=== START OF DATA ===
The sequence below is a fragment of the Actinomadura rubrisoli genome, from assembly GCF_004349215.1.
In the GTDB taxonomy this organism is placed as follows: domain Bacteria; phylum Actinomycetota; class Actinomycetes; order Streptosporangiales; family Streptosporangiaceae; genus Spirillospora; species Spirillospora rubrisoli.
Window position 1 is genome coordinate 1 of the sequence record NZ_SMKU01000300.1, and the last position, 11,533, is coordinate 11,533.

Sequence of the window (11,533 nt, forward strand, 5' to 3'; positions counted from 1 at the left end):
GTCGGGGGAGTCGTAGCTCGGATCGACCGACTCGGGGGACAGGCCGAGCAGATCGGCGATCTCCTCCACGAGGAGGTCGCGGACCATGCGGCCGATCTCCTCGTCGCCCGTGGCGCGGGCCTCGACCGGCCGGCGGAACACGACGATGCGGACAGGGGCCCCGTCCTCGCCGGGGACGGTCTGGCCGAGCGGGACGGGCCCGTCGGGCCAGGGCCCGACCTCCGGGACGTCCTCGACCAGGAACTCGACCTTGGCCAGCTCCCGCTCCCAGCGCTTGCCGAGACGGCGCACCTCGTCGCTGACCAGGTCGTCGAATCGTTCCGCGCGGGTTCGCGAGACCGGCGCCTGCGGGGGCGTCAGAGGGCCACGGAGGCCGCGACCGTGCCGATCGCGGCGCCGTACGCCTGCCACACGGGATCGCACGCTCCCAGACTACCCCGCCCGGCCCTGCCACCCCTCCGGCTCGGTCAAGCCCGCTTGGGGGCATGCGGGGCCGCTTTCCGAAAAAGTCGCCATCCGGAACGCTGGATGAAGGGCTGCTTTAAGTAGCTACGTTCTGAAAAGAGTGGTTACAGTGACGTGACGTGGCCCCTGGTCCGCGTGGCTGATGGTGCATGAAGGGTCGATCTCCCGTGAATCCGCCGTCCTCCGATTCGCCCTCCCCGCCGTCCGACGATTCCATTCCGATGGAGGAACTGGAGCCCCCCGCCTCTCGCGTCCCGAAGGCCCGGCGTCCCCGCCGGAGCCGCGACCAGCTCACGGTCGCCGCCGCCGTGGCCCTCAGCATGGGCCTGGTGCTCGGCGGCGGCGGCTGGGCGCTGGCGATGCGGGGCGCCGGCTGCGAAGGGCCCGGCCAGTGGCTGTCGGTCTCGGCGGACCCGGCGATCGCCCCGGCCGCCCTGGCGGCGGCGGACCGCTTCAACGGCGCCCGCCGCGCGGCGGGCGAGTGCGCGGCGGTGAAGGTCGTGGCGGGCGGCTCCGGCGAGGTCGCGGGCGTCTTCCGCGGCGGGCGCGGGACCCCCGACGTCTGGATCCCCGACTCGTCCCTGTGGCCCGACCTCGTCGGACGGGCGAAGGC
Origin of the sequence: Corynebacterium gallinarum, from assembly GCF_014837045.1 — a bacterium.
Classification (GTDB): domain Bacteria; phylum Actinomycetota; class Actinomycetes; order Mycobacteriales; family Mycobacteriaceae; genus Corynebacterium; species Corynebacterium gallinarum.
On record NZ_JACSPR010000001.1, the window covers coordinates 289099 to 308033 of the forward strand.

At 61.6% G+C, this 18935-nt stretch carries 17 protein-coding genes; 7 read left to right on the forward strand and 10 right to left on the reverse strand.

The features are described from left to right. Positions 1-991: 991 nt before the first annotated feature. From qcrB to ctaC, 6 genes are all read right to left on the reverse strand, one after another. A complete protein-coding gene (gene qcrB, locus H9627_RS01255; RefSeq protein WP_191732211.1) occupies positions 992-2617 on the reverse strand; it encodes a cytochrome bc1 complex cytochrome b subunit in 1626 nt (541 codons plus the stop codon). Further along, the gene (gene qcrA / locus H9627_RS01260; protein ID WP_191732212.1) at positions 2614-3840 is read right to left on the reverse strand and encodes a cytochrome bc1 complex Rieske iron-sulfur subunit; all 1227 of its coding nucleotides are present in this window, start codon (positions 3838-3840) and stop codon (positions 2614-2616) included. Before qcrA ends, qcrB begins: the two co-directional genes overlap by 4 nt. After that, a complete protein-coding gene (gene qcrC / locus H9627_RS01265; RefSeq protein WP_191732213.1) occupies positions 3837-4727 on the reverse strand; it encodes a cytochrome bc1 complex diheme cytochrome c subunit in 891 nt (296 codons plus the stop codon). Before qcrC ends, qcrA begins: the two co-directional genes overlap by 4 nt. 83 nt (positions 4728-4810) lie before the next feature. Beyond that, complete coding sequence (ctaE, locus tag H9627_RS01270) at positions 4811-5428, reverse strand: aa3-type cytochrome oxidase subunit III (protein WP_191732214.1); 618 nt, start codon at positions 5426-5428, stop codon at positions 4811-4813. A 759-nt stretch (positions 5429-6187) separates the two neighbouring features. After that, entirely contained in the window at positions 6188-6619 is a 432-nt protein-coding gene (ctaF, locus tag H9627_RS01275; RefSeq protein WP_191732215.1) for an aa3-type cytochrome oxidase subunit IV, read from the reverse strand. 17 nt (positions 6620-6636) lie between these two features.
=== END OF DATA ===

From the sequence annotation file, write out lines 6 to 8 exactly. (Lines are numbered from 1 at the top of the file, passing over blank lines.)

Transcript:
Origin of the sequence: Corynebacterium gallinarum, from assembly GCF_014837045.1 — a bacterium.
Classification (GTDB): domain Bacteria; phylum Actinomycetota; class Actinomycetes; order Mycobacteriales; family Mycobacteriaceae; genus Corynebacterium; species Corynebacterium gallinarum.
On record NZ_JACSPR010000001.1, the window covers coordinates 289099 to 308033 of the forward strand.